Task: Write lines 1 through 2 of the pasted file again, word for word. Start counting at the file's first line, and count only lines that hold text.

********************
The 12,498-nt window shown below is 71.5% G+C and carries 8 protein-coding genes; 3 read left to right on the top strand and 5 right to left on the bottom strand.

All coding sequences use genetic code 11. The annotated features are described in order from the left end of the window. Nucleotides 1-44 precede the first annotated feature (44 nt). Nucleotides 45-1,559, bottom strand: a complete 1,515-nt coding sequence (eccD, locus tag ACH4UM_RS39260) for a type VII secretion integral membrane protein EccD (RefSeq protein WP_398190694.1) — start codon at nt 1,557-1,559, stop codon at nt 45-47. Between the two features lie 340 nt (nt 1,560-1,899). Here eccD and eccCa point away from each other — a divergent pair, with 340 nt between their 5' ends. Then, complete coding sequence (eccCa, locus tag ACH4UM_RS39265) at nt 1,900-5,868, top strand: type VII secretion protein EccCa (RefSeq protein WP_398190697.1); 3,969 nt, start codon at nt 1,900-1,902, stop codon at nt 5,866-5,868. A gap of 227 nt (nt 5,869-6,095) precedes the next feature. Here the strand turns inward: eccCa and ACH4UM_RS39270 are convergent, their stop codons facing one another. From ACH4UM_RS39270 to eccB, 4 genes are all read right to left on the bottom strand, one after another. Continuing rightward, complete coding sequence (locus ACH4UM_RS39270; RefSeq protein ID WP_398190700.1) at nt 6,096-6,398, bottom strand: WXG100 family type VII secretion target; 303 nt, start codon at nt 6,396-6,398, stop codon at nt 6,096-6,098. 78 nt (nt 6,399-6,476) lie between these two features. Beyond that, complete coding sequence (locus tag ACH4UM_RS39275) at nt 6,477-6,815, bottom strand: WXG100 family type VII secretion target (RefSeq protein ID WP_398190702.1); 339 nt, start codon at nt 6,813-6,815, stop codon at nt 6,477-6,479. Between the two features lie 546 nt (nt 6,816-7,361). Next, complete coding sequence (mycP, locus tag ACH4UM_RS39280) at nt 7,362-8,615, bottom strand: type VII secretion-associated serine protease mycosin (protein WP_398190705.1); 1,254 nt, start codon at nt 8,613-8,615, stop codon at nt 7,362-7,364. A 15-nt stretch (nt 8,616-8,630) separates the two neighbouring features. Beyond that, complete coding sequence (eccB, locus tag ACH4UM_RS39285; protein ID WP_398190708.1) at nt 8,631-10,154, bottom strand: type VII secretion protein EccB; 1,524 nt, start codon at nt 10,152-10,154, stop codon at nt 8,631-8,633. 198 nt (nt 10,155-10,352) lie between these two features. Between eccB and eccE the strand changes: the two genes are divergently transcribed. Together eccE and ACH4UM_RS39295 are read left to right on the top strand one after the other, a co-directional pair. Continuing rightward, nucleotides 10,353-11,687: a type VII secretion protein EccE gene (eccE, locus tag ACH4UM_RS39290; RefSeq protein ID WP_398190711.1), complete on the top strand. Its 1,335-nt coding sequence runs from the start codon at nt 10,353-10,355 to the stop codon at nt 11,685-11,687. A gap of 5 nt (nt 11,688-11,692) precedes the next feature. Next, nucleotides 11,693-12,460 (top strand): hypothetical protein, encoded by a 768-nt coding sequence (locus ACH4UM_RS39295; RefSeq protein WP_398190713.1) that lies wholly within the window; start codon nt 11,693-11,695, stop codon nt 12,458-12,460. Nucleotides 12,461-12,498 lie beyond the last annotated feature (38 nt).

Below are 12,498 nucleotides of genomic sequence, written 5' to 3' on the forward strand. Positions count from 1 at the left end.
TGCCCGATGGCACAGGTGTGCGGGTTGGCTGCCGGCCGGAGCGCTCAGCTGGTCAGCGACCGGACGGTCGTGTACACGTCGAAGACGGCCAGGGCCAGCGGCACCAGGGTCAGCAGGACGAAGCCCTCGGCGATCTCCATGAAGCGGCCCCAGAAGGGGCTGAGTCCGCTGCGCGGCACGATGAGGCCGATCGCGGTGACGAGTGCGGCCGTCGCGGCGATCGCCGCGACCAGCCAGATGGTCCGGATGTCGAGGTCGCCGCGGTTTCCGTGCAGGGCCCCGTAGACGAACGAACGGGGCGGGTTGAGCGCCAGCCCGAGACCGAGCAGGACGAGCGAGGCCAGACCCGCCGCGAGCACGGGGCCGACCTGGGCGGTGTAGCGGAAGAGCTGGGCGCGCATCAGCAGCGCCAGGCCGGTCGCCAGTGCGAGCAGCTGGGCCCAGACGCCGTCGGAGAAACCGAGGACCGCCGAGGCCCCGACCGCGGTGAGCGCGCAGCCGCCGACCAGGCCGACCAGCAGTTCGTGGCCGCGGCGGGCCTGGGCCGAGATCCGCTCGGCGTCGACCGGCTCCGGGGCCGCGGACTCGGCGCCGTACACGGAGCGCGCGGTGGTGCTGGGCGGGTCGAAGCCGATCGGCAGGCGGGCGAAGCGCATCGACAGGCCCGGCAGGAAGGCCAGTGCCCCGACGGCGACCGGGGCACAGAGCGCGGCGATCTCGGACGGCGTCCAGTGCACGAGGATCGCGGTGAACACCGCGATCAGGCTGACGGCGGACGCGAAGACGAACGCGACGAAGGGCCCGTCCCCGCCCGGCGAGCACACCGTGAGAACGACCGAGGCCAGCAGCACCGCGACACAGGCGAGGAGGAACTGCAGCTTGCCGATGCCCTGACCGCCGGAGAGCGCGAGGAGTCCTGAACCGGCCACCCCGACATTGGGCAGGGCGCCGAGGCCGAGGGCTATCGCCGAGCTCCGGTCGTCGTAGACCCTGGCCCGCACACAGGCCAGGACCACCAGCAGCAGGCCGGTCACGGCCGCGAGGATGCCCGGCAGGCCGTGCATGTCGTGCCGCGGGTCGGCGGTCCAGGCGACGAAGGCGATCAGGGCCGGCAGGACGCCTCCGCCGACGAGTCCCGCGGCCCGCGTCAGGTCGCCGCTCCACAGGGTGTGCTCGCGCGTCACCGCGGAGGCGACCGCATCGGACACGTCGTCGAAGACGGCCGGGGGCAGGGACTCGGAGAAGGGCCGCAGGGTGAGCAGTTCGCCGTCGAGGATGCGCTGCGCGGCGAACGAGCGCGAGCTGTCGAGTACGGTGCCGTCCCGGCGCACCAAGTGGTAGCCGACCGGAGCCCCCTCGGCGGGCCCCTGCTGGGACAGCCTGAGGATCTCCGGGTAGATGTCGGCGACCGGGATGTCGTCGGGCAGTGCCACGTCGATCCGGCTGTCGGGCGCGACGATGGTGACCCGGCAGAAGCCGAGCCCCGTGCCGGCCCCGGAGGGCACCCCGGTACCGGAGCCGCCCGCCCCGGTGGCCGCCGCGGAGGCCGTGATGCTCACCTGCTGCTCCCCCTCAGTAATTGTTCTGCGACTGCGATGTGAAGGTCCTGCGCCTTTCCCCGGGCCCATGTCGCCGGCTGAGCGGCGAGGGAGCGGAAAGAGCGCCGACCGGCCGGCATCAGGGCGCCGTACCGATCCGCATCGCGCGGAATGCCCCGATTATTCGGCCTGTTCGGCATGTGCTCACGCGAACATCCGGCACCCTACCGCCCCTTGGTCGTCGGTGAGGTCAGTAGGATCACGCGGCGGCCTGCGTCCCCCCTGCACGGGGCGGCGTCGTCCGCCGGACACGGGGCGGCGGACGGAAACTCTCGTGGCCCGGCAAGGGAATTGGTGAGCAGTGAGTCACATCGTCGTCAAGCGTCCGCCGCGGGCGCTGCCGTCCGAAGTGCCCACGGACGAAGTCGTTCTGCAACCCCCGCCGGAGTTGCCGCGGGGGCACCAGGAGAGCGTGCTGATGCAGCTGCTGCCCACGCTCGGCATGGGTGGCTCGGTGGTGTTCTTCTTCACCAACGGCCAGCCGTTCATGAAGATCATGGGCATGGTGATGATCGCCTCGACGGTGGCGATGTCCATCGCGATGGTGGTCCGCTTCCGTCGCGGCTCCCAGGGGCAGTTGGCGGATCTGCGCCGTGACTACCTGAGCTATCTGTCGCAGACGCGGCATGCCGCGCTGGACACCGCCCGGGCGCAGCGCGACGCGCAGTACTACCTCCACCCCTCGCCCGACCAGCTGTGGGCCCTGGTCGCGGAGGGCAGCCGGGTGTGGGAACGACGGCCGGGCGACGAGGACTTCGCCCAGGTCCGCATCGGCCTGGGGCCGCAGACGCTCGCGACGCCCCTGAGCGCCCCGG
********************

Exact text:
The 12,498-nt window shown below is 71.5% G+C and carries 8 protein-coding genes; 3 read left to right on the top strand and 5 right to left on the bottom strand.

All coding sequences use genetic code 11. The annotated features are described in order from the left end of the window. Nucleotides 1-44 precede the first annotated feature (44 nt). Nucleotides 45-1,559, bottom strand: a complete 1,515-nt coding sequence (eccD, locus tag ACH4UM_RS39260) for a type VII secretion integral membrane protein EccD (RefSeq protein WP_398190694.1) — start codon at nt 1,557-1,559, stop codon at nt 45-47. Between the two features lie 340 nt (nt 1,560-1,899). Here eccD and eccCa point away from each other — a divergent pair, with 340 nt between their 5' ends. Then, complete coding sequence (eccCa, locus tag ACH4UM_RS39265) at nt 1,900-5,868, top strand: type VII secretion protein EccCa (RefSeq protein WP_398190697.1); 3,969 nt, start codon at nt 1,900-1,902, stop codon at nt 5,866-5,868. A gap of 227 nt (nt 5,869-6,095) precedes the next feature. Here the strand turns inward: eccCa and ACH4UM_RS39270 are convergent, their stop codons facing one another. From ACH4UM_RS39270 to eccB, 4 genes are all read right to left on the bottom strand, one after another. Continuing rightward, complete coding sequence (locus ACH4UM_RS39270; RefSeq protein ID WP_398190700.1) at nt 6,096-6,398, bottom strand: WXG100 family type VII secretion target; 303 nt, start codon at nt 6,396-6,398, stop codon at nt 6,096-6,098. 78 nt (nt 6,399-6,476) lie between these two features. Beyond that, complete coding sequence (locus tag ACH4UM_RS39275) at nt 6,477-6,815, bottom strand: WXG100 family type VII secretion target (RefSeq protein ID WP_398190702.1); 339 nt, start codon at nt 6,813-6,815, stop codon at nt 6,477-6,479. Between the two features lie 546 nt (nt 6,816-7,361). Next, complete coding sequence (mycP, locus tag ACH4UM_RS39280) at nt 7,362-8,615, bottom strand: type VII secretion-associated serine protease mycosin (protein WP_398190705.1); 1,254 nt, start codon at nt 8,613-8,615, stop codon at nt 7,362-7,364. A 15-nt stretch (nt 8,616-8,630) separates the two neighbouring features. Beyond that, complete coding sequence (eccB, locus tag ACH4UM_RS39285; protein ID WP_398190708.1) at nt 8,631-10,154, bottom strand: type VII secretion protein EccB; 1,524 nt, start codon at nt 10,152-10,154, stop codon at nt 8,631-8,633. 198 nt (nt 10,155-10,352) lie between these two features. Between eccB and eccE the strand changes: the two genes are divergently transcribed. Together eccE and ACH4UM_RS39295 are read left to right on the top strand one after the other, a co-directional pair. Continuing rightward, nucleotides 10,353-11,687: a type VII secretion protein EccE gene (eccE, locus tag ACH4UM_RS39290; RefSeq protein ID WP_398190711.1), complete on the top strand. Its 1,335-nt coding sequence runs from the start codon at nt 10,353-10,355 to the stop codon at nt 11,685-11,687. A gap of 5 nt (nt 11,688-11,692) precedes the next feature. Next, nucleotides 11,693-12,460 (top strand): hypothetical protein, encoded by a 768-nt coding sequence (locus ACH4UM_RS39295; RefSeq protein WP_398190713.1) that lies wholly within the window; start codon nt 11,693-11,695, stop codon nt 12,458-12,460. Nucleotides 12,461-12,498 lie beyond the last annotated feature (38 nt).